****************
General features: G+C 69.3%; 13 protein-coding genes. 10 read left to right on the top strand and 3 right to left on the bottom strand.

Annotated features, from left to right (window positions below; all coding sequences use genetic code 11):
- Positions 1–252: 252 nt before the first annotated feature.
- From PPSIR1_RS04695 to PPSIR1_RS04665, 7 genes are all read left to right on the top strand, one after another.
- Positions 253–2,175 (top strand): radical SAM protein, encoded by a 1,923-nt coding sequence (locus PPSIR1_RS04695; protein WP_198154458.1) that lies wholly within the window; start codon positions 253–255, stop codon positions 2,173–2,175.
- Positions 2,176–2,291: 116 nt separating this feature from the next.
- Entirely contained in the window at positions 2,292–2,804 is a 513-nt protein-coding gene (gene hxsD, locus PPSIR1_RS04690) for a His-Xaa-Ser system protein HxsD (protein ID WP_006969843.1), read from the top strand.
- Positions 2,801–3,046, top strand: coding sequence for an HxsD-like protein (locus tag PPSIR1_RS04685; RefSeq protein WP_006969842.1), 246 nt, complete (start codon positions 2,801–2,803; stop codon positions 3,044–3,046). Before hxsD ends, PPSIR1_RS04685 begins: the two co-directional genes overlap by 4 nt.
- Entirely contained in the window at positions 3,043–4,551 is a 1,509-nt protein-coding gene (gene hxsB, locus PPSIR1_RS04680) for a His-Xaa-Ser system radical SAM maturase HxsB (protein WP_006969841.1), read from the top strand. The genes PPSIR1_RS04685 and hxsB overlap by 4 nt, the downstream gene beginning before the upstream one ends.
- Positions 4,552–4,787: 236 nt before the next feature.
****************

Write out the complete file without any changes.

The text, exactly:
General features: G+C 69.3%; 13 protein-coding genes. 10 read left to right on the top strand and 3 right to left on the bottom strand.

Annotated features, from left to right (window positions below; all coding sequences use genetic code 11):
- Positions 1–252: 252 nt before the first annotated feature.
- From PPSIR1_RS04695 to PPSIR1_RS04665, 7 genes are all read left to right on the top strand, one after another.
- Positions 253–2,175 (top strand): radical SAM protein, encoded by a 1,923-nt coding sequence (locus PPSIR1_RS04695; protein WP_198154458.1) that lies wholly within the window; start codon positions 253–255, stop codon positions 2,173–2,175.
- Positions 2,176–2,291: 116 nt separating this feature from the next.
- Entirely contained in the window at positions 2,292–2,804 is a 513-nt protein-coding gene (gene hxsD, locus PPSIR1_RS04690) for a His-Xaa-Ser system protein HxsD (protein ID WP_006969843.1), read from the top strand.
- Positions 2,801–3,046, top strand: coding sequence for an HxsD-like protein (locus tag PPSIR1_RS04685; RefSeq protein WP_006969842.1), 246 nt, complete (start codon positions 2,801–2,803; stop codon positions 3,044–3,046). Before hxsD ends, PPSIR1_RS04685 begins: the two co-directional genes overlap by 4 nt.
- Entirely contained in the window at positions 3,043–4,551 is a 1,509-nt protein-coding gene (gene hxsB, locus PPSIR1_RS04680) for a His-Xaa-Ser system radical SAM maturase HxsB (protein WP_006969841.1), read from the top strand. The genes PPSIR1_RS04685 and hxsB overlap by 4 nt, the downstream gene beginning before the upstream one ends.
- Positions 4,552–4,787: 236 nt before the next feature.